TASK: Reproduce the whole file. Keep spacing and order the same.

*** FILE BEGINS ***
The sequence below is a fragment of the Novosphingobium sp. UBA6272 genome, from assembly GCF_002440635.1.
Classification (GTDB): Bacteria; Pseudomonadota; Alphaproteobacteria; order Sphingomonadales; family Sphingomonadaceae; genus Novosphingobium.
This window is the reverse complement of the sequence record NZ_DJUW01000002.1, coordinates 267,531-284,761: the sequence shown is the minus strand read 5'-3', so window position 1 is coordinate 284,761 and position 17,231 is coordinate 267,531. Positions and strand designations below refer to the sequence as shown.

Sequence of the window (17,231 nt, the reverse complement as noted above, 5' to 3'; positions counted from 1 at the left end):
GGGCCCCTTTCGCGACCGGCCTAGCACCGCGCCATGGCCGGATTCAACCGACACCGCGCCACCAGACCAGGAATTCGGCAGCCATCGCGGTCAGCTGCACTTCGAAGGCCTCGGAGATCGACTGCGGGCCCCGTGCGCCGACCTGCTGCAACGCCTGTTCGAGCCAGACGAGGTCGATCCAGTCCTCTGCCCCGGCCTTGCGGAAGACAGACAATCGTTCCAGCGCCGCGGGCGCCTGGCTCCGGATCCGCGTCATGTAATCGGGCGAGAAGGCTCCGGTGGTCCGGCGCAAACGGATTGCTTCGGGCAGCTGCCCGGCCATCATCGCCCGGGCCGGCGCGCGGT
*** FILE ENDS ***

The sequence below is a fragment of the Novosphingobium sp. UBA6272 genome, from assembly GCF_002440635.1.
Classification (GTDB): Bacteria; Pseudomonadota; Alphaproteobacteria; order Sphingomonadales; family Sphingomonadaceae; genus Novosphingobium.
This window is the reverse complement of the sequence record NZ_DJUW01000002.1, coordinates 267,531-284,761: the sequence shown is the minus strand read 5'-3', so window position 1 is coordinate 284,761 and position 17,231 is coordinate 267,531. Positions and strand designations below refer to the sequence as shown.

Sequence of the window (17,231 nt, the reverse complement as noted above, 5' to 3'; positions counted from 1 at the left end):
GGGCCCCTTTCGCGACCGGCCTAGCACCGCGCCATGGCCGGATTCAACCGACACCGCGCCACCAGACCAGGAATTCGGCAGCCATCGCGGTCAGCTGCACTTCGAAGGCCTCGGAGATCGACTGCGGGCCCCGTGCGCCGACCTGCTGCAACGCCTGTTCGAGCCAGACGAGGTCGATCCAGTCCTCTGCCCCGGCCTTGCGGAAGACAGACAATCGTTCCAGCGCCGCGGGCGCCTGGCTCCGGATCCGCGTCATGTAATCGGGCGAGAAGGCTCCGGTGGTCCGGCGCAAACGGATTGCTTCGGGCAGCTGCCCGGCCATCATCGCCCGGGCCGGCGCGCGGT